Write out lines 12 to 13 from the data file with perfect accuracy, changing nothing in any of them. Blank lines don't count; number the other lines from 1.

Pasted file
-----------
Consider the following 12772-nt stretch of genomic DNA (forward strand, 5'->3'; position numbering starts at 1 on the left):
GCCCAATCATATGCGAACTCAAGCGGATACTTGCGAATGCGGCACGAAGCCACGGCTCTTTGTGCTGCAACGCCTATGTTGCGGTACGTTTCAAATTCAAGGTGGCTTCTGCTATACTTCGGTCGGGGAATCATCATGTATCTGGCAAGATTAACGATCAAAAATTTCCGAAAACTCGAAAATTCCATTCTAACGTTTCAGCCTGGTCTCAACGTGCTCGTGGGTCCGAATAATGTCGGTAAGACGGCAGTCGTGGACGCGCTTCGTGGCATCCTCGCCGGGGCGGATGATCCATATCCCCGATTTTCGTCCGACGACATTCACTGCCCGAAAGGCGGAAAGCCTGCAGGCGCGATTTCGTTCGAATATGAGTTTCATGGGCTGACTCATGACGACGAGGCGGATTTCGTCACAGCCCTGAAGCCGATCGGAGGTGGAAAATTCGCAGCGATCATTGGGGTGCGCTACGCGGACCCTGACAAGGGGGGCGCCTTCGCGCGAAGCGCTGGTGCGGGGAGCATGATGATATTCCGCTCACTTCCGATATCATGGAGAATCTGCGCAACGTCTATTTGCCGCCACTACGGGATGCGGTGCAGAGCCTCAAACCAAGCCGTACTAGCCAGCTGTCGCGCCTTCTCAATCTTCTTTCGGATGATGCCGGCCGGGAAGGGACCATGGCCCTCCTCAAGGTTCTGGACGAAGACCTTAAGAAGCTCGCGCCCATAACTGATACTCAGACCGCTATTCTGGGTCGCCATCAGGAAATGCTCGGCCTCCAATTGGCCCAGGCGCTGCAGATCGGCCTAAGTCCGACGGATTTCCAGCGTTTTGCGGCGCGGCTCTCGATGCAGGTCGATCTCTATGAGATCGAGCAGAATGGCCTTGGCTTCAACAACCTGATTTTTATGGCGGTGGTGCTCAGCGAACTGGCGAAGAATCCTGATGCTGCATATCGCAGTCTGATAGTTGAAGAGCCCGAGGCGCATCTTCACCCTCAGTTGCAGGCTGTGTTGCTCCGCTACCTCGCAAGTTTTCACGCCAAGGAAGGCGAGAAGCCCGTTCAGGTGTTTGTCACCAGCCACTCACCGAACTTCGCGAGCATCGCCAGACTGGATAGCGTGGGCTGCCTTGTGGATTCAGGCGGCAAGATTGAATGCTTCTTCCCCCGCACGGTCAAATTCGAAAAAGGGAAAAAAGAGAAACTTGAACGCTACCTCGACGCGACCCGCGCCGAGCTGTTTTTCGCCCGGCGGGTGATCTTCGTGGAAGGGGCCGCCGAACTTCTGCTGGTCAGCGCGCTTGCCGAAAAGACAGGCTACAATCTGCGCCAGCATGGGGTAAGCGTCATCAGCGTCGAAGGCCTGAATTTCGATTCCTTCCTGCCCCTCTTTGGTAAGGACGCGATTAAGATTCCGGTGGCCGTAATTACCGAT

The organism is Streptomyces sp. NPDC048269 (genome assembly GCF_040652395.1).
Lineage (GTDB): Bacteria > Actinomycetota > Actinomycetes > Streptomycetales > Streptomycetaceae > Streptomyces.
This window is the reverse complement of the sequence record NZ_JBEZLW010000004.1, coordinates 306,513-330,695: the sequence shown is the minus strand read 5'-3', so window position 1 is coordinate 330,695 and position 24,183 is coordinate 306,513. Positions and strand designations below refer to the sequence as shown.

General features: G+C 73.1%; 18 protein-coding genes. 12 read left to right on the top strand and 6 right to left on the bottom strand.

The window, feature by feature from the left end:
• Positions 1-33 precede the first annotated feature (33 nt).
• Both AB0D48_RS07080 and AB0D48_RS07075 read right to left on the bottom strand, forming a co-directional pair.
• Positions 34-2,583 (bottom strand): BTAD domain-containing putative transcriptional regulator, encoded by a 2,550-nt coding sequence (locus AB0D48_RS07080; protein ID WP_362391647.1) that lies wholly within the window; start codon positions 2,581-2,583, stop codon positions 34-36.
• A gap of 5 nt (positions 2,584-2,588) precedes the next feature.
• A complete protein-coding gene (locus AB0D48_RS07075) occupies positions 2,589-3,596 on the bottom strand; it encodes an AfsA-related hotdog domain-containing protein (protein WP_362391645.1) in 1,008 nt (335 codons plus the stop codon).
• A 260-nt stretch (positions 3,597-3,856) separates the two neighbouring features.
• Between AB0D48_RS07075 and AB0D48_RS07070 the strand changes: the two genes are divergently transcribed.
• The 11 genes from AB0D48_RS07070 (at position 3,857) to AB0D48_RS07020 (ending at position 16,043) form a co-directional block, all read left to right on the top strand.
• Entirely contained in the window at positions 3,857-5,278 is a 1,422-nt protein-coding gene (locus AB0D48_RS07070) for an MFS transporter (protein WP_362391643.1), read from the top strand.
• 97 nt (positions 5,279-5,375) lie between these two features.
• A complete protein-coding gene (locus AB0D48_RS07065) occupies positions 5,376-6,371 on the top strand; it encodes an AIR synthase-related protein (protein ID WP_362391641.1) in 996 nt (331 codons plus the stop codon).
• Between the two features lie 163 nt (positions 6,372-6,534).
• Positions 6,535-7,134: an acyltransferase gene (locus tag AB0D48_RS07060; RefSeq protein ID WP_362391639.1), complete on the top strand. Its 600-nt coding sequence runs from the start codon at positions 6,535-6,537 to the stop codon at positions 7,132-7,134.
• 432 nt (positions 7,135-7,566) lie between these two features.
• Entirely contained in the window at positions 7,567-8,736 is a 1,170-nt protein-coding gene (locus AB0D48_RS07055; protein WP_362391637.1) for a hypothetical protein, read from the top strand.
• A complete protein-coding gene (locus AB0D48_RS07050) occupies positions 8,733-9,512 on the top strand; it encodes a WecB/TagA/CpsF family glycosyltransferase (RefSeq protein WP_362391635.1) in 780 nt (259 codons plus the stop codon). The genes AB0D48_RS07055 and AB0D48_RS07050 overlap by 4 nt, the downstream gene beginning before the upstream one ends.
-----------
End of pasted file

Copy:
• A complete protein-coding gene (locus AB0D48_RS07075) occupies positions 2,589-3,596 on the bottom strand; it encodes an AfsA-related hotdog domain-containing protein (protein WP_362391645.1) in 1,008 nt (335 codons plus the stop codon).
• A 260-nt stretch (positions 3,597-3,856) separates the two neighbouring features.